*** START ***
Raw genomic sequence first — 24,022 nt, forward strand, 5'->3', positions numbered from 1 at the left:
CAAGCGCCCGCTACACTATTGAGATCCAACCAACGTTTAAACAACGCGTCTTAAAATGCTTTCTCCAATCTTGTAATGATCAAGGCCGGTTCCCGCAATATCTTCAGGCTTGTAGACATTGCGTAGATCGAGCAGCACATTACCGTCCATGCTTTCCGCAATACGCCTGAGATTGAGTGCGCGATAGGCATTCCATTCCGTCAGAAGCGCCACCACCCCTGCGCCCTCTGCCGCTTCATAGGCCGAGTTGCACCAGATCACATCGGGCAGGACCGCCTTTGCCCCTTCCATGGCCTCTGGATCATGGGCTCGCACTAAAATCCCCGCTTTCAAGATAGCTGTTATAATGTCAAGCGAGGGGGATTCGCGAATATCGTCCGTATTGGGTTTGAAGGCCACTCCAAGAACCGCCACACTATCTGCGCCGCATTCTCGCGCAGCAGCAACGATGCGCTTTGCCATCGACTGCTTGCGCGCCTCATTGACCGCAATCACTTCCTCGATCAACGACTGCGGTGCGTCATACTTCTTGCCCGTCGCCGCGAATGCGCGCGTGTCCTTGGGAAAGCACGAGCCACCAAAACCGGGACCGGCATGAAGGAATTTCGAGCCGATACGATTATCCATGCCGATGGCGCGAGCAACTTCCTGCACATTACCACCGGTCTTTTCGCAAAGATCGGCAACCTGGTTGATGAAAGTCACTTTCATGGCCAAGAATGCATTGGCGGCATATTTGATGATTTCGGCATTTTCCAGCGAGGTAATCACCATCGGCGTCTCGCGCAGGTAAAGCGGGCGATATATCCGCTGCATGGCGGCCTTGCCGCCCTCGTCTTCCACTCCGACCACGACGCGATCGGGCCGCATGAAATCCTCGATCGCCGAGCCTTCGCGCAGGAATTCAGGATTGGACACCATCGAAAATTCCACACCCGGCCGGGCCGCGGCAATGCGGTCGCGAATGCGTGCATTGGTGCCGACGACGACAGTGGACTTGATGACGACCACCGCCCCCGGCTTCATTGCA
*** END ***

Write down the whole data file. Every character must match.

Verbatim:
Raw genomic sequence first — 24,022 nt, forward strand, 5'->3', positions numbered from 1 at the left:
CAAGCGCCCGCTACACTATTGAGATCCAACCAACGTTTAAACAACGCGTCTTAAAATGCTTTCTCCAATCTTGTAATGATCAAGGCCGGTTCCCGCAATATCTTCAGGCTTGTAGACATTGCGTAGATCGAGCAGCACATTACCGTCCATGCTTTCCGCAATACGCCTGAGATTGAGTGCGCGATAGGCATTCCATTCCGTCAGAAGCGCCACCACCCCTGCGCCCTCTGCCGCTTCATAGGCCGAGTTGCACCAGATCACATCGGGCAGGACCGCCTTTGCCCCTTCCATGGCCTCTGGATCATGGGCTCGCACTAAAATCCCCGCTTTCAAGATAGCTGTTATAATGTCAAGCGAGGGGGATTCGCGAATATCGTCCGTATTGGGTTTGAAGGCCACTCCAAGAACCGCCACACTATCTGCGCCGCATTCTCGCGCAGCAGCAACGATGCGCTTTGCCATCGACTGCTTGCGCGCCTCATTGACCGCAATCACTTCCTCGATCAACGACTGCGGTGCGTCATACTTCTTGCCCGTCGCCGCGAATGCGCGCGTGTCCTTGGGAAAGCACGAGCCACCAAAACCGGGACCGGCATGAAGGAATTTCGAGCCGATACGATTATCCATGCCGATGGCGCGAGCAACTTCCTGCACATTACCACCGGTCTTTTCGCAAAGATCGGCAACCTGGTTGATGAAAGTCACTTTCATGGCCAAGAATGCATTGGCGGCATATTTGATGATTTCGGCATTTTCCAGCGAGGTAATCACCATCGGCGTCTCGCGCAGGTAAAGCGGGCGATATATCCGCTGCATGGCGGCCTTGCCGCCCTCGTCTTCCACTCCGACCACGACGCGATCGGGCCGCATGAAATCCTCGATCGCCGAGCCTTCGCGCAGGAATTCAGGATTGGACACCATCGAAAATTCCACACCCGGCCGGGCCGCGGCAATGCGGTCGCGAATGCGTGCATTGGTGCCGACGACGACAGTGGACTTGATGACGACCACCGCCCCCGGCTTCATTGCA